Australian Economy

Japan to ask U.S., Australia to ensure stable LNG supply

Japan’s new Economy, Trade and Industry Minister Koichi Hagiuda wearing a protective mask amid the coronavirus disease (COVID-19) outbreak, speaks at a news conference in Tokyo, Japan, October 5, 2021. REUTERS/Kim Kyung-Hoon

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TOKYO, July 12 (Reuters) – Japan’s industry minister Koichi Hagiuda said on Tuesday he will again ask the United States and Australia to boost output of liquefied natural gas (LNG) and ensure a stable supply to the country when he meets his counterparts in Sydney later this week.

“I will once again firmly request the United States, a major global LNG producer, and Australia, the largest LNG supplier to Japan, to step up production and ensure a stable supply of the fuel as the global LNG market is tightening in the wake of Russia’s invasion of Ukraine,” Hagiuda told a news conference.

Hagiuda, who had asked U.S. and Australian energy ministers for alternative supplies following the Ukraine crisis, will travel to Sydney to attend the energy ministers meeting by the Quad which includes the United States, Japan, Australia and India, on Wednesday. He also plans to hold bilateral meetings. read more

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Resource-poor Japan is facing a historic energy security risk as tensions with Moscow intensify, heightening the threat of gas supply disruptions at a time when global supply is tight and spot prices are sky-high. read more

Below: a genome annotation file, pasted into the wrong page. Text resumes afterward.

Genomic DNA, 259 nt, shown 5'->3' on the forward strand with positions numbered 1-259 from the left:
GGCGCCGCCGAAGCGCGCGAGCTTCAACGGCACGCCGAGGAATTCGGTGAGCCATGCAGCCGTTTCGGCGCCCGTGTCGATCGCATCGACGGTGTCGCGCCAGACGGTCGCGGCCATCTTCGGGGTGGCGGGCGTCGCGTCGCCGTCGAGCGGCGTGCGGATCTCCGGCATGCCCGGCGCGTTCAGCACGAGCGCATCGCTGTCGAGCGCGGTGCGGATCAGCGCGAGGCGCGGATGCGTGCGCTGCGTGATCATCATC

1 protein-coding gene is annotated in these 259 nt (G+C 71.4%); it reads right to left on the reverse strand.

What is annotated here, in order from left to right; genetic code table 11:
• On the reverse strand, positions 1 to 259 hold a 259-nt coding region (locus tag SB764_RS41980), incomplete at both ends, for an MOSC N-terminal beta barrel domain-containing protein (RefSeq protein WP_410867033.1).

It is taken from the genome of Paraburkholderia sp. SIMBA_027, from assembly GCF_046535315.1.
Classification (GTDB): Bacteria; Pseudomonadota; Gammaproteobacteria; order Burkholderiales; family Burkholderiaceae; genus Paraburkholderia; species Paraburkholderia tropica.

There is an urgent need for Japan to prepare for a potential loss of investment participation and LNG supply from the Sakhalin-2 gas and oil project in Russia’s far east, analysts say.

“As for supply until around 2025, Japan will need to bolster procurement from non-Russian producers or portfolio players, and seek resale supply from Chinese players (if Russian LNG supply is cut),” Hiroshi Hashimoto, head of gas group at the Institute of Energy Economics, Japan (IEEJ), told reporters on Tuesday.

“For supply after 2026, Japanese buyers will need to sign long-term contracts for new LNG projects in the U.S., Australia, Qatar and other countries and Japan will also have to provide some kind of support to help promote development of new projects,” he said.

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Reporting by Yuka Obayashi; Editing by Jacqueline Wong

Our Standards: The Thomson Reuters Trust Principles.

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